All Categories: A B C D E F G H I J K L M Mc N O P Q R S T U V W Y Z Welcome Home
Local Folders.. A B C D E F G H I J K L M Mc N O P Q R S T U V W Y Z
-1 +1

"NAB" 2007 Obituary


NABLO 

NABLO o@ca.on.york_county.toronto.globe_and_mail 2007-11-24 published
VICHERT, Gordon Stewart (1934-2007)
Gordon VICHERT was born to missionary parents, Clarence VICHERT and Constance WELCH, in Ibin, West China, and was raised in Ya-an speaking Mandarin and English. In the nineteen thirties, this remote part of China was frontier country: before the age of one, Gordon had survived a riverboat sinking and a bandit attack that killed his nurse as he lay in her arms. His schooling was handled by his parents until he returned from China to attend King Edward High School in Vancouver and Lewis and Clark High School in Spokane, Washington, where he received both the Bausch and Lomb Science Award and the Good Citizenship Award for his thorough knowledge of the U.S. constitution. As editor of the school newspaper, Gordon interviewed Senator Joe McCarthy who, he felt, was embarrassed by questions much more challenging than expected. The subsequent article in the school paper led to calls to have Gordon expelled.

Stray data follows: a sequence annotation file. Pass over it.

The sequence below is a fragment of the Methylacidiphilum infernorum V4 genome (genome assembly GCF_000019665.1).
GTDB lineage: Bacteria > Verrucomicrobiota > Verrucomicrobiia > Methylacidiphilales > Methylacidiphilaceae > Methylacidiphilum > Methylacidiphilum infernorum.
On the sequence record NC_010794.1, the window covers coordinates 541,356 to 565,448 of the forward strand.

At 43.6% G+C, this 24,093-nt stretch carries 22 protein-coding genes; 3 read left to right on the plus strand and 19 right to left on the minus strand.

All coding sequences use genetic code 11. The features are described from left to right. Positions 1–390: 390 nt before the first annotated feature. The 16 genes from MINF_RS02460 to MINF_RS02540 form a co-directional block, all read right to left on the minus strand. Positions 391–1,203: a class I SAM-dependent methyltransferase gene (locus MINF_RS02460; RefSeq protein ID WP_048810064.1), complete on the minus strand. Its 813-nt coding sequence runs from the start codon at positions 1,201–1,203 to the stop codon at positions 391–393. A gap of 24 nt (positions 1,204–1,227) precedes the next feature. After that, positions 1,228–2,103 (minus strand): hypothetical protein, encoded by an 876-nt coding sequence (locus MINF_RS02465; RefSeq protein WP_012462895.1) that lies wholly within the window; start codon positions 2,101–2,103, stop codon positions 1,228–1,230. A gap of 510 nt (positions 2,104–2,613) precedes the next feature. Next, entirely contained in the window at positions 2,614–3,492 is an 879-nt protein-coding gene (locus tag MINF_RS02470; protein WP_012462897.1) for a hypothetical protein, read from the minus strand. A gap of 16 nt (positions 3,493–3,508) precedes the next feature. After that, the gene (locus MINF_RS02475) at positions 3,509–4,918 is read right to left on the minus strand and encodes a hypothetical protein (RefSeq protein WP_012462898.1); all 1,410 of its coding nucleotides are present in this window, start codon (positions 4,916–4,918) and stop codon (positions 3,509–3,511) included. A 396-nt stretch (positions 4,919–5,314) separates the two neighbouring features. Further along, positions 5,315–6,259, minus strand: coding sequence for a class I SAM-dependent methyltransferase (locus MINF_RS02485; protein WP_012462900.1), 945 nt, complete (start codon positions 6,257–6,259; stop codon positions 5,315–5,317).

After high school, Gordon worked in Minneapolis, Minnesota. Despite the offer of a scholarship to Reed University, he chose to attend McMaster in Hamilton, the university of many of his forebears, and where his great uncle, Harold Stanley STEWARD/STEWART/STUART, was Dean of Theology. At McMaster, he proceeded to a degree in Honours English, winning a number of prizes and medals, including the Alexander Scholarship. During several summers, Gordon taught English and worked as a labourer for Frontier College at Niagara, Wawa, and Kitimat, British Columbia. Winning an Honour "M" for editing the student newspaper, debating and other activities, he graduated with high honours from McMaster in 1957.